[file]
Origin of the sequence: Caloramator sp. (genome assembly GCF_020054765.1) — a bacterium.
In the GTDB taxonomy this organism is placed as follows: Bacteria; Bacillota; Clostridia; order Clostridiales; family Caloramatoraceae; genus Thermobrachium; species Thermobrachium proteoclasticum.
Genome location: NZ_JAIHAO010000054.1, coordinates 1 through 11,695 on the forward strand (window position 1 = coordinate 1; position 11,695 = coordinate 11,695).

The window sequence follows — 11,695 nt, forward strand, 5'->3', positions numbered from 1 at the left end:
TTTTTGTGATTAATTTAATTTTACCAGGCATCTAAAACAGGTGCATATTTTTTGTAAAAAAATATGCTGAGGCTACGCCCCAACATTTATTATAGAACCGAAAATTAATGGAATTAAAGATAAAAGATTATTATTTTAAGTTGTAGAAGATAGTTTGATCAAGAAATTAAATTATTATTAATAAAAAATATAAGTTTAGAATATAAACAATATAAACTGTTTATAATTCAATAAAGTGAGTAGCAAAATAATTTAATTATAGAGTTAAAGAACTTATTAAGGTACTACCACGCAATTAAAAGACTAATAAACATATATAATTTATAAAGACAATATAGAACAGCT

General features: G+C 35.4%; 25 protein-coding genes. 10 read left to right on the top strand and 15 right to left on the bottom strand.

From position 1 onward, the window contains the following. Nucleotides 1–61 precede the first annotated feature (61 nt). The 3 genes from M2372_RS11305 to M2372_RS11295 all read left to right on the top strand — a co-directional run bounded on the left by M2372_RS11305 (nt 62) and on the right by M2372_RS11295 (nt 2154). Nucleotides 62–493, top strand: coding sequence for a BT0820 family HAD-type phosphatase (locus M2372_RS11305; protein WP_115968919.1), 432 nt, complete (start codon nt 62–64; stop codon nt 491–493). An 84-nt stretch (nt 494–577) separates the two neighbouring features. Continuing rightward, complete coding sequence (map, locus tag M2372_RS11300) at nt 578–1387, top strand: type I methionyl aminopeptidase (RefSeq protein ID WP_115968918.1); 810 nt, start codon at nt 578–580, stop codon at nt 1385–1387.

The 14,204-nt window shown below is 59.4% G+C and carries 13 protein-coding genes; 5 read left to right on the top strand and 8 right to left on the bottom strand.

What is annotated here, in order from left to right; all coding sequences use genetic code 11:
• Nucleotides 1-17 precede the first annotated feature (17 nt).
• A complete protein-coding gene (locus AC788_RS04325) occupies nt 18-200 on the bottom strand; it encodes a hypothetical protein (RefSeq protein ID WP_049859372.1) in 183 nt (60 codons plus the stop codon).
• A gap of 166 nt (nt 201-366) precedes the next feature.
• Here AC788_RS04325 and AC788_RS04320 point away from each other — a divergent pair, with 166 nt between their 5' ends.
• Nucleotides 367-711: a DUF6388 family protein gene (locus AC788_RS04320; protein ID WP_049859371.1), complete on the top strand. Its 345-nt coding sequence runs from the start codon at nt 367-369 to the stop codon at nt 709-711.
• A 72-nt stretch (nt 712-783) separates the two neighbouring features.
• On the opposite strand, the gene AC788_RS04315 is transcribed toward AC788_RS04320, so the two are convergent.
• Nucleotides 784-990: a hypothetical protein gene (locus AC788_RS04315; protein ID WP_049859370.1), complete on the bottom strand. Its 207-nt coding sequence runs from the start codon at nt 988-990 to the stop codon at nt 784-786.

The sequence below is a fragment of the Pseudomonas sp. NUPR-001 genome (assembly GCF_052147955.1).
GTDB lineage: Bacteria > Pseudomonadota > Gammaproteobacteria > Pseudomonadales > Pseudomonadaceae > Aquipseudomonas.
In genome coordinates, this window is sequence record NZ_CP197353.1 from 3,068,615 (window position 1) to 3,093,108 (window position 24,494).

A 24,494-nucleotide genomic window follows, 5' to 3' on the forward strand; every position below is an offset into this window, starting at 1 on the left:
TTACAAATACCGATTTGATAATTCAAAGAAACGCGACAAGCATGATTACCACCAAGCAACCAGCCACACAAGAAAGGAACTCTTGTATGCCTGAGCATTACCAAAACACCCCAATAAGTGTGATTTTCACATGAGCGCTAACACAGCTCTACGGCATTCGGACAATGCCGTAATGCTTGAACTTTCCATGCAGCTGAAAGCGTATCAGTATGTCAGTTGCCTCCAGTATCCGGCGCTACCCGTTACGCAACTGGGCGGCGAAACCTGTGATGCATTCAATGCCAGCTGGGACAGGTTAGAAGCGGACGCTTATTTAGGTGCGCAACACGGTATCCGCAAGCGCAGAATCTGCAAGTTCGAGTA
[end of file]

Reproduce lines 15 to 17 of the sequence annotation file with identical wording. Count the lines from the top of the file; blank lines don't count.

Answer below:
• A 72-nt stretch (nt 712-783) separates the two neighbouring features.
• On the opposite strand, the gene AC788_RS04315 is transcribed toward AC788_RS04320, so the two are convergent.
• Nucleotides 784-990: a hypothetical protein gene (locus AC788_RS04315; protein ID WP_049859370.1), complete on the bottom strand. Its 207-nt coding sequence runs from the start codon at nt 988-990 to the stop codon at nt 784-786.